You reconfirm your gate number on the flight information display systems (FIDS) screens. To update these with timely information there is a person sitting in the airline’s Operations Control Centre (OCC) relaying information to the airport. Today your gate number is 25 and as you walk you look out at the shiny jets bringing in passengers from all over the country and all over the globe. Your own aircraft is at a remote stand and a bus will take you there. The driver of the bus seems tired and you overhear a conversation which indicates that he is just about to complete his 10 hour shift and his sixth working day straight. For his efforts he is paid INR 16K per month.

The bus pulls up to the shiny new Airbus jet. Just this morning the airline has sent a lease payment of USD 300K to the leasing company. It also had to take a bankline as a credit guarantee to ensure that when it is time to maintain the aircraft the airline has enough cash (technically called maintenance reserves). Then there was also the insurance payment of 1% of the hull value to cover for any damages, the legal costs for regulatory filings and the cost of the new on-board streaming system that is currently on trial. But one look at the jet leaves you mesmerized. How can something that large fly so effortlessly. Indeed a marvel of human innovation and technology.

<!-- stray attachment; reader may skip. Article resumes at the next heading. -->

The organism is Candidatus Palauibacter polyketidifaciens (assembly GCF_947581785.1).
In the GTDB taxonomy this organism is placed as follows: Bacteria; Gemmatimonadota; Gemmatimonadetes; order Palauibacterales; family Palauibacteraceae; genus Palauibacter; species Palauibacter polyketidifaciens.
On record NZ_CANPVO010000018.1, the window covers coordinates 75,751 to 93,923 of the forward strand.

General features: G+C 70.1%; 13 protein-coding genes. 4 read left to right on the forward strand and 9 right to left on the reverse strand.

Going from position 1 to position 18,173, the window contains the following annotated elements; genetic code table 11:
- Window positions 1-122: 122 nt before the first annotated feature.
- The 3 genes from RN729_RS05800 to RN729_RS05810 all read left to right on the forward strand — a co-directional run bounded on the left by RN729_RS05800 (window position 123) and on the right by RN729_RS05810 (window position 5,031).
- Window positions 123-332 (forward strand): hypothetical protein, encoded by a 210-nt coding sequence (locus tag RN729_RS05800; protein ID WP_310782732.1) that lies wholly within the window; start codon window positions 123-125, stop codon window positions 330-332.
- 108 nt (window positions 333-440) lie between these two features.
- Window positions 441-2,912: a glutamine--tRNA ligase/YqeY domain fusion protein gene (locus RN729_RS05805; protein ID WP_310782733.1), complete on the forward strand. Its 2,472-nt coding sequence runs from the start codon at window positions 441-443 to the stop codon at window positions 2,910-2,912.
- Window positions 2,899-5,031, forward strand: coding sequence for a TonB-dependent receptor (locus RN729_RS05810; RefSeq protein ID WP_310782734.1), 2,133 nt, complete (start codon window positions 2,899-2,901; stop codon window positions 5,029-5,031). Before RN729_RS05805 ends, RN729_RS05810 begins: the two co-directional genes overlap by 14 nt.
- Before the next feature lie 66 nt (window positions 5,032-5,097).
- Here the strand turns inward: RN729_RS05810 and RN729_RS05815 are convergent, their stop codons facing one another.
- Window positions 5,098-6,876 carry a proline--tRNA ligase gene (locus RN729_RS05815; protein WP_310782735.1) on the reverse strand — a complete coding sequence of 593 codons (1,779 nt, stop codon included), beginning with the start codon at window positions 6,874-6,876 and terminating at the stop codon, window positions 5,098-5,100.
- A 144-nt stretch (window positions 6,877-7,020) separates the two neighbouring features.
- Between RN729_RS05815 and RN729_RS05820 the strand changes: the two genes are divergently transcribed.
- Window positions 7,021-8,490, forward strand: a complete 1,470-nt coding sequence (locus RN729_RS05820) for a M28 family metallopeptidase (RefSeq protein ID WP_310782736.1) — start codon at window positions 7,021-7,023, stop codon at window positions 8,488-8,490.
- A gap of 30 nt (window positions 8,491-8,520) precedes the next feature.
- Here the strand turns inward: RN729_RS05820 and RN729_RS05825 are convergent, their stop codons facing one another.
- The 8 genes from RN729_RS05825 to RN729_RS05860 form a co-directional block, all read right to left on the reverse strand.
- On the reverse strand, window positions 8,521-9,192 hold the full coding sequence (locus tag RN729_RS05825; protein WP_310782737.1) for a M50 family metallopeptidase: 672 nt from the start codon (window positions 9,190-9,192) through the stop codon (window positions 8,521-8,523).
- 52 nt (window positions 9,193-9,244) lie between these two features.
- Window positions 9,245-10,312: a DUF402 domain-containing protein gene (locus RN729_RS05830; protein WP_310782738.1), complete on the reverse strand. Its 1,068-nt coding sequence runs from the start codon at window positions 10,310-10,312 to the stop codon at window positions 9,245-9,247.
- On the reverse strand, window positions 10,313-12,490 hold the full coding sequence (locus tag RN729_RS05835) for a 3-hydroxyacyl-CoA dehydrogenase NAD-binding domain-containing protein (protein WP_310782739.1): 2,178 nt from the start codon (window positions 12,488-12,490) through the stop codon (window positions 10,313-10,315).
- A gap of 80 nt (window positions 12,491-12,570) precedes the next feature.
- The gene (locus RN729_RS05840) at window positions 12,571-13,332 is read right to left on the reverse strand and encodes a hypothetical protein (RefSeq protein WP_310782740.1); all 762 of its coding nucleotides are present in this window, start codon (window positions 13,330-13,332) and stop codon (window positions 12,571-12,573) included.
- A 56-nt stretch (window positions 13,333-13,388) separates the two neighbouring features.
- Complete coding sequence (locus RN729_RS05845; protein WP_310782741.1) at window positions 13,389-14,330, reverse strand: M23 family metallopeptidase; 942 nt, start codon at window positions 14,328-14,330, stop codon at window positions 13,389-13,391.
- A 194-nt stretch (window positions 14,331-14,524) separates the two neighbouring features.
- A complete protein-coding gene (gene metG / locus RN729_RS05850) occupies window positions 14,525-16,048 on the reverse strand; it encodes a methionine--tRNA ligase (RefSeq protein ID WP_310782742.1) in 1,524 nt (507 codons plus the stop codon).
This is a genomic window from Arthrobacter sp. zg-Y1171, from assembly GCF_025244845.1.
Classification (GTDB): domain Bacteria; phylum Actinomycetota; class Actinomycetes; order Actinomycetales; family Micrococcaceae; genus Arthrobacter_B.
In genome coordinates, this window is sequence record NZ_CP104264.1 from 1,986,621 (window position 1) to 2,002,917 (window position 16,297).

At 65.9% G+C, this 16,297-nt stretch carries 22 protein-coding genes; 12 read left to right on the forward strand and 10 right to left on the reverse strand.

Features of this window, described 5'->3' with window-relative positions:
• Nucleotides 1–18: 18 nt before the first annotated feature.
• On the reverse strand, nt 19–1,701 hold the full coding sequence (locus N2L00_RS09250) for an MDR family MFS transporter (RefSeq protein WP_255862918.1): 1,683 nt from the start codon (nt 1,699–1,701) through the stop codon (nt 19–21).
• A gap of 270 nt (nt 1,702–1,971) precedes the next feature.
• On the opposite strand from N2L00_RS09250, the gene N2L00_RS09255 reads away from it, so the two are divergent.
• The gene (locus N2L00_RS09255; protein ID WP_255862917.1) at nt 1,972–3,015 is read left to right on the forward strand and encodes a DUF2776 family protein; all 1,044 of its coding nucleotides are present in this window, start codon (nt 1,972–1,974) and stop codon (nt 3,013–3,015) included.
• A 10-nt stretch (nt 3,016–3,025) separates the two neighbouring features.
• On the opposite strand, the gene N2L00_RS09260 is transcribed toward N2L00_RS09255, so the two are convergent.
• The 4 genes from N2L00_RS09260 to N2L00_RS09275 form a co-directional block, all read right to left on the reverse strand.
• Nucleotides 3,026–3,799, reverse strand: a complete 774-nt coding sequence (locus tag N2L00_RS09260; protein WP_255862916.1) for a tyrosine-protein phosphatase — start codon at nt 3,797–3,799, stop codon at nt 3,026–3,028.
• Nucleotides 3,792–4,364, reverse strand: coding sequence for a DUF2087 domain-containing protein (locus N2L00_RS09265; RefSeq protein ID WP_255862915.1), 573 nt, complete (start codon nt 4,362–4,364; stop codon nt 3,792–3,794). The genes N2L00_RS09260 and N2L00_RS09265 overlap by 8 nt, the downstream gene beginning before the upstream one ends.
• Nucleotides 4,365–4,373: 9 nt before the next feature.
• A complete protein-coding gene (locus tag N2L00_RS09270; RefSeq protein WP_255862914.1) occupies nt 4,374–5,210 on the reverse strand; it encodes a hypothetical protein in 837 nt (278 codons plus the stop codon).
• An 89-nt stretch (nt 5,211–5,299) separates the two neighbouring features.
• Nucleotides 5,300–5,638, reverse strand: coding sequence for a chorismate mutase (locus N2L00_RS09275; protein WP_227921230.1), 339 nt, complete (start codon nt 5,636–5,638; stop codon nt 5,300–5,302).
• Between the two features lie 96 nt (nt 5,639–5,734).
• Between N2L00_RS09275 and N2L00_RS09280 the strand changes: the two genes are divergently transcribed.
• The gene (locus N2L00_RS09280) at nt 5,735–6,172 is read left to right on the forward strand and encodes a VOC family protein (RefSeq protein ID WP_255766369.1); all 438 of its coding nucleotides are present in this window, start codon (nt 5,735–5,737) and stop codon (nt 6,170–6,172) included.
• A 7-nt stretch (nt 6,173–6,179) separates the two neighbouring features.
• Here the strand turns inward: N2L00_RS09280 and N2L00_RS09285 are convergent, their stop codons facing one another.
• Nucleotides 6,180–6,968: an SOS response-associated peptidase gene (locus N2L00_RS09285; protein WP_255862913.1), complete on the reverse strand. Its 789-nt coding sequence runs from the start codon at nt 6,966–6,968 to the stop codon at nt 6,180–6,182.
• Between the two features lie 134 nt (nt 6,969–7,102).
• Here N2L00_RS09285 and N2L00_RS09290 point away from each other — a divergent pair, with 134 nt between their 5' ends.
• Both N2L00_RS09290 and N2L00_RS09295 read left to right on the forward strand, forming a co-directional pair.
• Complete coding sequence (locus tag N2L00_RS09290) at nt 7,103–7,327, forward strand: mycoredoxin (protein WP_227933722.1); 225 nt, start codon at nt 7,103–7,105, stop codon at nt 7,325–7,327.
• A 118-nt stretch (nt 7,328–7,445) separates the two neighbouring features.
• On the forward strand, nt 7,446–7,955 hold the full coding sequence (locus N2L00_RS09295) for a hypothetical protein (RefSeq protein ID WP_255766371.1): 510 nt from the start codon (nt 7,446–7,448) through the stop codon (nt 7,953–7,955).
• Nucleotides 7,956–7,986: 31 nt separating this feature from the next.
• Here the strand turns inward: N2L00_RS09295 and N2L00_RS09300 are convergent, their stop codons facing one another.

Many personnel and vehicles are milling around the aircraft. You clearly see fuelling, catering, baggage loading, cleaning and security staff. You also see a pilot doing a walk-around of the aircraft and visually inspecting it. What you don’t know is that he has been recently gone through a proficiency check at a cost of 3 lakhs (borne by the airline). To get here he spent another 50-60 lakhs in training costs alone (borne by his family).

As you stand in line there are ten passengers ahead of you. Looking around, by a rough count there must be fifty personnel. They will repeat this process for 10 flights before the shift changes and a new set of people come in.

Onboard you’re greeted by a friendly crew member. She looks like she recently graduated high-school. Indeed this is her first job. She took a risk and after school enrolled in an Academy that was referred by a friend for which her parents borrowed a princely sum from the village lender. But all’s well now that she has the job in hand. Despite a minimal salary of 30,000 per month from which she has to manage to survive in the city with a high cost of living, she manages her finances well and sends home some cash each month. She also hopes to take her parents flying soon using her flight benefits. Likely to the same destination where the flight is headed today.